We Had Room

Stories can bring joy, comfort and learning. Today, I offer you this story from my newest short story collection, “Breakthrough Moments”.  Hospitality is a major Biblical theme. Sometimes God calls us to welcome people into our home and into our hearts.  Afterward we discover that we have welcomed angels and even the Christ child himself. As you read this story, think about the people who have visited you over the past year. What blessings have they brought into your life?


Before You Begin:

Mary, Joseph and baby Jesus wouldn’t have spent days, let alone weeks or months living in the stable. Where then did they go in Bethlehem? Hospitality has always been an important tradition in Jewish life. Surely there would have been a distant cousin in Joseph’s hometown of Bethlehem to offer shelter to Mary, Joseph and baby Jesus.  This is how it could have happened.

We Made Room

My name is Tabitha. I am Joseph’s third cousin. I’ll never forget the day he knocked on our door seeking a place for himself and Mary and their newborn child. They had spent the night before in the old stable behind the Bethlehem Inn. “Why didn’t you come to us sooner,” I asked. “Of course, we have room. You are family.”

Joseph told me how they had tried Uncle Elias, Uncle Thomas and several more. No one would have them. He said, “Mary’s pains started. We had to find somewhere quickly. The inn was the only public place for hire. They had no room, so they offered us the stable.”

I was horrified. How could our relatives have turned them away? Hospitality is part of our Jewish faith. God commands us to open our homes even to strangers. We must share what we have. Poor Mary, she had her baby in that dirty, dilapidated old stable among the animals. And she was alone, far from her mother. What would Joseph know about childbirth?

“How did you do it, Mary?” I asked.

“The stable was actually a good place, Tabitha,” she said. “I’ve always loved animals. Their bodies took the chill from the air. We had shelter, privacy and quiet. The innkeeper’s wife, Lois, is a midwife. She helped with the birth. Joseph was wonderful. He never left my side. I wasn’t alone. God took care of us.”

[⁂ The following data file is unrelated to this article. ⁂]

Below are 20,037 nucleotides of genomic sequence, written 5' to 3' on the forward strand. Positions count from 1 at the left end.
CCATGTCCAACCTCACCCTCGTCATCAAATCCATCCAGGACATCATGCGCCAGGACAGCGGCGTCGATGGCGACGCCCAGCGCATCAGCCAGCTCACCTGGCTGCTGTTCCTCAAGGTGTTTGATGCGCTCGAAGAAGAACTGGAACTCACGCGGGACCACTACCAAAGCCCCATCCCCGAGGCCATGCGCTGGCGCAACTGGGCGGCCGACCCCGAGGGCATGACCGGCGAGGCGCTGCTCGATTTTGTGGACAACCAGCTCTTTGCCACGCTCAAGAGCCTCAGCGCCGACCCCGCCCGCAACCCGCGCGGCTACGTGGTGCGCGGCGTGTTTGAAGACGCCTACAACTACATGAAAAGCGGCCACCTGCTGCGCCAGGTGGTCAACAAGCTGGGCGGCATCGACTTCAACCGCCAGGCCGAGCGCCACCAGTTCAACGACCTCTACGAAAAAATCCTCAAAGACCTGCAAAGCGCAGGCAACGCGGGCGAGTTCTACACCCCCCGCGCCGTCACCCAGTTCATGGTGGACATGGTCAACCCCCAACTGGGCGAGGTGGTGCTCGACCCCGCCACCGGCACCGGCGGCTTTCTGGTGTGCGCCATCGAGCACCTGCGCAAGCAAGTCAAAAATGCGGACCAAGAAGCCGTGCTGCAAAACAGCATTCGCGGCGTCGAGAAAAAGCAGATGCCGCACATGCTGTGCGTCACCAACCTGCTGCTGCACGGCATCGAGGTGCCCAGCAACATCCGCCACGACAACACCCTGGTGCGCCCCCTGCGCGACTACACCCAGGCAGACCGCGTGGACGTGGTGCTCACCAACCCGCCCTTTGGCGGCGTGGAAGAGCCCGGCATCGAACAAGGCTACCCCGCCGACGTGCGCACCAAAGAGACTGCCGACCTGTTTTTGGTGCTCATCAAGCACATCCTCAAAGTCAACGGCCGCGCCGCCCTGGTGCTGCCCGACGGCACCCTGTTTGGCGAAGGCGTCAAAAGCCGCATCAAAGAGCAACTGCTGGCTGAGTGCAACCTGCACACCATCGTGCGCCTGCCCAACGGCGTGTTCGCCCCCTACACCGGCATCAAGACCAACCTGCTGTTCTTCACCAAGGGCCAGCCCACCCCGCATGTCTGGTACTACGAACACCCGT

You’re so young and in love, I thought. Out loud, I said, “Of course God took care of you. I’m glad you’re here now. We have room, lots of room. You’ll need some time to rest and recover. Don’t hurry back to Nazareth. Here! Let me take baby Jesus. You go and wash up. There’s a water jug and towels in the second bedroom. Our servant Cassim will bring you warm water.”

I was so glad to welcome them. Jeremiah and I have no living children. To have a baby in our home felt like a special blessing. We listened to their story about the angel. We chose to believe them. Such a special baby in our home was an honour.

Mary and Joseph stayed with us for just over a year. They could have gone home, I suppose, but home was not welcoming. Joseph’s carpentry business had dried up. People had been so judgmental. My Jeremiah is also a carpenter. His business was prospering. He needed help. He was glad to have Joseph to work with him.

Jesus brought never-ending joy into our home. He was a cuddly, peaceful baby. Mary was so generous with him. Many nights, I rocked him to sleep. There’s nothing more beautiful than a tiny sleeping baby. Even then, there was something almost magical about Jesus. I remember the first time he smiled at me. His beautiful dark eyes sparkled. I sang him songs. He loved my singing. When he started to coo and babble as all babies do, he would try to sing along with me. Oh yes, we were blessed over and over for opening our home to Joseph, Mary and Jesus.

Mary and I became close friends. We spent many hours talking about the angel that brought her the news of her pregnancy. She told me all about the shepherds’ visit. I imagined that heavenly choir out on the moonlit countryside with the sheep. Those Bedouins must have been frightened. It took great courage to come to Bethlehem to see the new baby king for themselves.

I remember the night the Wise Ones came. We were all so excited. Bethlehem was abuzz with the news of the caravan encamped outside the town. Jeremiah had delivered some yokes for oxen to a farmer. On the way home, he stopped to talk with one of the animal keepers. He brought us back the man’s story. The caravan travelled many miles, almost always at night. Two kings and their servants had joined them along the way. They are all searching for an infant king with only a star as a guide.

“Maybe it’s Jesus they’re searching for,” I said.